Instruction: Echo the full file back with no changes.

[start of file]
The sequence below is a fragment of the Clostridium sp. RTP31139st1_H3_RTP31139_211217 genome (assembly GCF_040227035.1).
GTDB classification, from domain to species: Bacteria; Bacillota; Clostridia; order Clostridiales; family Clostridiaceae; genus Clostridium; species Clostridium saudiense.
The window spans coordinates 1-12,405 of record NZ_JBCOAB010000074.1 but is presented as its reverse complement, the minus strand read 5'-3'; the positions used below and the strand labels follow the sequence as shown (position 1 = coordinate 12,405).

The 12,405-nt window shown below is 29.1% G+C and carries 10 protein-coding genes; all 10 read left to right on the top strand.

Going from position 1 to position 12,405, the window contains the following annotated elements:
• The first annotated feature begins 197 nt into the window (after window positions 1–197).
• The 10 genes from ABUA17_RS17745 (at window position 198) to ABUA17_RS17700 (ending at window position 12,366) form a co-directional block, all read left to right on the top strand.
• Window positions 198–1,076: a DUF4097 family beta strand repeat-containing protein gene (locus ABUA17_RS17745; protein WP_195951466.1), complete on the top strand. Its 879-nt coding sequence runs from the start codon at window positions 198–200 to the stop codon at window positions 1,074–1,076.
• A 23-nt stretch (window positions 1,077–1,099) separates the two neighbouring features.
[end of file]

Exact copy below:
The sequence below is a fragment of the Clostridium sp. RTP31139st1_H3_RTP31139_211217 genome (assembly GCF_040227035.1).
GTDB classification, from domain to species: Bacteria; Bacillota; Clostridia; order Clostridiales; family Clostridiaceae; genus Clostridium; species Clostridium saudiense.
The window spans coordinates 1-12,405 of record NZ_JBCOAB010000074.1 but is presented as its reverse complement, the minus strand read 5'-3'; the positions used below and the strand labels follow the sequence as shown (position 1 = coordinate 12,405).

The 12,405-nt window shown below is 29.1% G+C and carries 10 protein-coding genes; all 10 read left to right on the top strand.

Going from position 1 to position 12,405, the window contains the following annotated elements:
• The first annotated feature begins 197 nt into the window (after window positions 1–197).
• The 10 genes from ABUA17_RS17745 (at window position 198) to ABUA17_RS17700 (ending at window position 12,366) form a co-directional block, all read left to right on the top strand.
• Window positions 198–1,076: a DUF4097 family beta strand repeat-containing protein gene (locus ABUA17_RS17745; protein WP_195951466.1), complete on the top strand. Its 879-nt coding sequence runs from the start codon at window positions 198–200 to the stop codon at window positions 1,074–1,076.
• A 23-nt stretch (window positions 1,077–1,099) separates the two neighbouring features.